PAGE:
He told attendees that if they didn’t think Florida’s issues affected them because they are located in the Midwest, they were wrong. If stream and river flow across boundaries is a concern in the Southeast it is impossible for the issue to not impact all states, eventually.

In order to keep U.S. as a top food-producing nation, increased scientific research is needed so that farmers here can use the best agriculture technology. Keeping agriculture research based in the U.S. is also critical to allow the U.S. to keep the competitive edge. However, he also said research needs to be a collaboration between the public and private sectors.

MAC CARRAWAY

Keeping with the experience of Florida, Mac Carraway, president of SMR Farms, shared his experience as a farmer dealing with sustainable issues. Schroeder-Manatee Ranch has 31,000 acres in southwest Florida and has a diversified operation of citrus, Angus beef cattle, improved value turfgrass, containerized and field grown tree nursery and row crop leasing. Carraway explained with this much diversity, it was an opportunity to work with many sustainable issues.

First, he said, the company needed to define sustainability. He defined it as being in harmony with the earth, making money indefinitely so that the farm can continue and market green. He also defined what sustainability is not: magic, silver bullet or unattainable.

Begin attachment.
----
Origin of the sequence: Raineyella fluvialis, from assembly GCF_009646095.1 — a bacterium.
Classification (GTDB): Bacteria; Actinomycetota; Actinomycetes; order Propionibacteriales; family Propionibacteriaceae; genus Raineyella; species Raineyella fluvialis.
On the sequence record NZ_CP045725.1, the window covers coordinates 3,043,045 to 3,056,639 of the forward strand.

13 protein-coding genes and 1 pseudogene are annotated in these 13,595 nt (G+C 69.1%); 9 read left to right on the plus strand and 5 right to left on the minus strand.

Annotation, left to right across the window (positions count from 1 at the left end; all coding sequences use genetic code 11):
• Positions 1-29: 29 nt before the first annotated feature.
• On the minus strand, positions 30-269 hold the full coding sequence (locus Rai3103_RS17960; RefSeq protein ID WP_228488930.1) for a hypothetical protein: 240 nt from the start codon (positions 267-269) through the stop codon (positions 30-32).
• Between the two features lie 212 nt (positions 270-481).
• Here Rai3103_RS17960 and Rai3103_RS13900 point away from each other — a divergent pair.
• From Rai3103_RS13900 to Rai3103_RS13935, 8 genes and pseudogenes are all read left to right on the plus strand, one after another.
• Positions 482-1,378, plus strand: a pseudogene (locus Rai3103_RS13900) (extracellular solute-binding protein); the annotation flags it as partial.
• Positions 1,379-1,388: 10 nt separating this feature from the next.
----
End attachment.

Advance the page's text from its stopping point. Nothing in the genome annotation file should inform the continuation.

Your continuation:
He said achieving sustainability is recognizing the cumulative effect of persistent efforts and finding ways to find a balance that meets both economic and environmental goals.

Carraway presented SMR Farms’ approach to adopting sustainable practices. The first focus is on water resources, which includes reducing the use of water for all irrigation and managing negative impacts on water quality. The second focus is on natural systems since the farm has areas near the coast and Everglades. This entails managing impacts on the wetlands and upland habitats as well as restoring impacted areas. Thirdly, the focus is on improving the community. This is done to show that the farm is a good neighbor and that it thinks big and long term.

He said agriculture has been and can be the leaders in nutrient issues and best management practices. Agriculture can set the example for other industries and the public to follow.

Carraway said the issue everyone is watching closely is water quality. He said water quality will become the new battlefront in the future. This will focus on fertilizer’s impact on water and local fertilizer ordinances where there are blackout dates for application, specific allowable fertilizer formulations and training requirements.

He said that he hoped that science-based regulation will prevail. Research will be crucial to minimizing the impact of future regulations. He called for industry solidarity and outreach to proactively face the issues.